•  if the lowest-priced coverage available to you, even after applying  a government subsidy, would cost more than 8 percent of your household’s income, the fine is waived;
  • –if you earn less than $10,150 (or $20,300 for a married couple) and so are not required to file income taxes you owe no fine and don’t even have to apply for a wavier;
  • if you were uninsured for less than 3 consecutive months, you will not be fined.

(As I explain in the post below,  this means that if you sign up for 2015 coverage by February 15 you will be insured as of March 1, and will not owe a penalty for 2015.) 

                       Little Known “Hardship Exemptions”               

On the Consumer Reports website, I also point out that late in 2013, the government added 14 new waivers

 

for people who have experienced personal hardships such as domestic violence, substantial property damage from a fire or flood, from a fire or flood, the death of a close relative, a utility cut-off, or bankruptcy.

Perhaps most importantly, the government is offering a one-year waiver to people who don’t qualify for Medicaid because they live in a state that has refused to expand the program under ACA rules.

To learn more about the hardship exemptions, how to apply for any exemption, and information on how you might escape the penalty, but still buy catastrophic insurance, read the rest of the post on Consumer Reports.org.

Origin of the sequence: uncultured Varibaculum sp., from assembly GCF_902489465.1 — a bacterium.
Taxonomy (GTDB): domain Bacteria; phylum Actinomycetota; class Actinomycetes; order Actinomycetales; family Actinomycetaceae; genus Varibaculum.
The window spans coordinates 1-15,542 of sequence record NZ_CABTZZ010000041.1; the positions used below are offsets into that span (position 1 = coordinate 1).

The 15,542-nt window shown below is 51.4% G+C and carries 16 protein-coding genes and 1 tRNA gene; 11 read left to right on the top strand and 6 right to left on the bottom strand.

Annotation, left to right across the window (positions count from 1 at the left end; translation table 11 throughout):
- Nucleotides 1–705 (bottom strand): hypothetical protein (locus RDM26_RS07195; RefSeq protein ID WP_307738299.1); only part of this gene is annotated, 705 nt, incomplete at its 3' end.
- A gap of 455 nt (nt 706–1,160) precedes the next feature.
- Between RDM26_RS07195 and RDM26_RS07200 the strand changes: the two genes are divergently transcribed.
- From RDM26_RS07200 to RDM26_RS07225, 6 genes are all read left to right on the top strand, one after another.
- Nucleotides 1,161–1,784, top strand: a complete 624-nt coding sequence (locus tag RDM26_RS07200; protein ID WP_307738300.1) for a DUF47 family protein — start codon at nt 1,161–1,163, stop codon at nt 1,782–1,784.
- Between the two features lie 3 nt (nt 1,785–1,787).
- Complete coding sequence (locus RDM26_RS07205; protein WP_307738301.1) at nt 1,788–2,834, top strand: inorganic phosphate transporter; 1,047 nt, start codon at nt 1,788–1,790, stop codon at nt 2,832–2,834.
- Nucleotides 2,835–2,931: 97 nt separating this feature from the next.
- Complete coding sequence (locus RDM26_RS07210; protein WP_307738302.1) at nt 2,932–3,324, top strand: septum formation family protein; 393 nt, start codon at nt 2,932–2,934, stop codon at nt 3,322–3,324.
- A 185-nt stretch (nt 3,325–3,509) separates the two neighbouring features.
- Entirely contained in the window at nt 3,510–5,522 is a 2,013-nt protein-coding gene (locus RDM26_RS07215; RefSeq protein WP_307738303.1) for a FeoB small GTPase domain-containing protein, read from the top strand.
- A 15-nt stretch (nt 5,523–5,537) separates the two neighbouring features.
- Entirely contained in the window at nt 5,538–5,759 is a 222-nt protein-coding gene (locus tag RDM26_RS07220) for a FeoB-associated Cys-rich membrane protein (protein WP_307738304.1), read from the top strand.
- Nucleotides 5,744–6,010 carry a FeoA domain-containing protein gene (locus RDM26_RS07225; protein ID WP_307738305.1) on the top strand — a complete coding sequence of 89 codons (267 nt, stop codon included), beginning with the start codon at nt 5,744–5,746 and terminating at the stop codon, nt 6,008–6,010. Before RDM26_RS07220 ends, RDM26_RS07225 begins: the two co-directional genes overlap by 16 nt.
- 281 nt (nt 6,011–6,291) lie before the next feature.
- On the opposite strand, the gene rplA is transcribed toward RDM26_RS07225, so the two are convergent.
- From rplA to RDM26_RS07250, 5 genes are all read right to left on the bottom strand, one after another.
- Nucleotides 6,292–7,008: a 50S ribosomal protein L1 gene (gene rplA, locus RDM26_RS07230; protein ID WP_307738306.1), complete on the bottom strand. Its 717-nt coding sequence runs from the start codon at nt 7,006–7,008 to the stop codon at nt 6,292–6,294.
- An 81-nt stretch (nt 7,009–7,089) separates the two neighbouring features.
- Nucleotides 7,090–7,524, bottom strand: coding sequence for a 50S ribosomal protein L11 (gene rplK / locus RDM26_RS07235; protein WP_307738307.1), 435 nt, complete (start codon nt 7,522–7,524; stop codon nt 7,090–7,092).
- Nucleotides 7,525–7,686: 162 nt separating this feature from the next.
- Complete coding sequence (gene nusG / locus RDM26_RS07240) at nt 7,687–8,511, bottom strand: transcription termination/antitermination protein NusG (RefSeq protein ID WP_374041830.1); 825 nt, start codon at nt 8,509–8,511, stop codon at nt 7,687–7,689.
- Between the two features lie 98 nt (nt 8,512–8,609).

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The Post-Election Edition of Health Wonk Review

This most recent edition of HWR, a compendium of some of the best health care posts of the past two weeks, came out ten days ago. I apologize that I’ve been tardy in commenting— but, not to worry, it’s an “evergreen.” The problems Health-Wonkers raise haven’t been solved in the past week, and the issues discussed remain just as “hot”– as they were.

Managed Care Matters” Joe Paduda does an outstanding job of hosting the round-up in a post titled: “Elections Have Consequences.”

He begins with “Health Policy and MarketPlace Review’s”  Bob Laszewski, who  notes in the wake of the election, we can be certain of one thing: Obamacare will be implemented. To be sure, there will be lawsuits challenging reform legislation, but Laszewski says, “I wouldn’t waste a lot of time worrying about those. Anyone in the market will do better spending their time getting ready for all of the change coming.” He’s far more worried about whether the government will be able to set up the Exchanges in time to meet the deadline—and how legislators are going to solve the “fiscal cliff” problem.